I was feeling pretty pleased with myself and decided it was time to up the ante and try it all out again with the CLM M8 build and Websphere ND version 8. Of course, nothing worked! For a start the WAS 8 install/uninstall moved to using IBM Installation Manager rather than ISMP so my wonderful WAS 7 installation response files were all for naught. So the next iteration was really spent working out the WAS 8 versions of commands, though most of the wasadmin related stuff was thankfully still valid. Having to switch between the servers was also driving me insane so one of the major goals I had was to try to do as much as I could on the single (deployment manager) host, which I mostly achieved, except for creating the physical app server profiles and starting the nodeagents.

Here’s a very bare bones command line version of that wiki page, with the headings roughly matching; refer back to that page and the WebSphere Infocentre for more detailed information. Before diving in :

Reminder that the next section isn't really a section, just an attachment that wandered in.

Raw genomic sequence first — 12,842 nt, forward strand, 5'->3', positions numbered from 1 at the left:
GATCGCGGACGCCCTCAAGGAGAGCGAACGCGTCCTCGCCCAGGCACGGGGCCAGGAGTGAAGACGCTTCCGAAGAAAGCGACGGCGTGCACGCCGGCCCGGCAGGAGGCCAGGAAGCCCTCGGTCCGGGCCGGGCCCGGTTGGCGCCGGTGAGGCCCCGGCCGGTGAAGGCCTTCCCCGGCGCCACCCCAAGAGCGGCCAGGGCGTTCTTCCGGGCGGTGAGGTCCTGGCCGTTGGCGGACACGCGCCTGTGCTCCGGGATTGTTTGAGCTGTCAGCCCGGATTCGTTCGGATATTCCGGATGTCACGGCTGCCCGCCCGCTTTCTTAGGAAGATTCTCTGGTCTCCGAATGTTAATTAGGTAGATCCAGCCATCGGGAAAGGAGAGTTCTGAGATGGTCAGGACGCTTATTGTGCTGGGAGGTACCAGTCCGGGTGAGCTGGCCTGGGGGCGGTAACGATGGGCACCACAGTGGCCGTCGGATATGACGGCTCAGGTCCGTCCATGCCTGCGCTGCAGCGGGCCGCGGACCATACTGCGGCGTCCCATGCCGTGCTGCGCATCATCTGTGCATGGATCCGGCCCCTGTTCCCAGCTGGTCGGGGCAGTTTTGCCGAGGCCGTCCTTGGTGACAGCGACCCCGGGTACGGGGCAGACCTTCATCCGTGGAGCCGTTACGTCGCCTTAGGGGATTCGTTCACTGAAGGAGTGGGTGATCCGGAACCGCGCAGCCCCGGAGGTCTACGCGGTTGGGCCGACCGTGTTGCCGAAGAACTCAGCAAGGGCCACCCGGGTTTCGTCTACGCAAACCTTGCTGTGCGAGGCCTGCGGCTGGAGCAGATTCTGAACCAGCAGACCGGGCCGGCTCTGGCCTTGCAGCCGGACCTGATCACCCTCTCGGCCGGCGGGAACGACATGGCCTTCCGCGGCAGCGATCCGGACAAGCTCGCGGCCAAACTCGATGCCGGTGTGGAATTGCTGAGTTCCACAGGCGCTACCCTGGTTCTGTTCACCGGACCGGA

• All “wsadmin” commands used are run on the deployment manager host from /opt/IBM/WebSphere/AppServer/bin/,  need “-profileName Dmgr01 -user admin -password admin -lang jython” supplied and can be run as commands from a file with “-f”, interactively or in single command mode with “-c”.
  • Unless explicitly specified all “manageprofiles” , “startServer/stopServer” commands used should be run from /opt/IBM/WebSphere/AppServer/bin/.
  • The paths, ports, hostnames, usernames and passwords are all mutable. In particular “Dmgr01” represents the deployment manager profile, “admin” is used for the WAS administrative user and password, “dmgrhost” represents the host where the deployment manager and proxy server run, “vm3host” represents the host where the first node in the cluster runs, “vm4host” represents the host where the second node in the cluster runs
  • All commands are run as “root”.

Building vm 2 (WAS ND Deployment Manager + Websphere Proxy Server + Websphere Extreme Scale Catalog Server)

Install WAS ND V8

Assuming that IBM Installation Manager is installed and WAS ND 8 and Fix Pack 2 are unzipped to /opt/software, first use listAvailablePackages to figure what exactly to install:

/opt/IBM/InstallationManager/eclipse/tools/imcl listAvailablePackages -repositories /opt/software/was80nd/repository.config

Then install it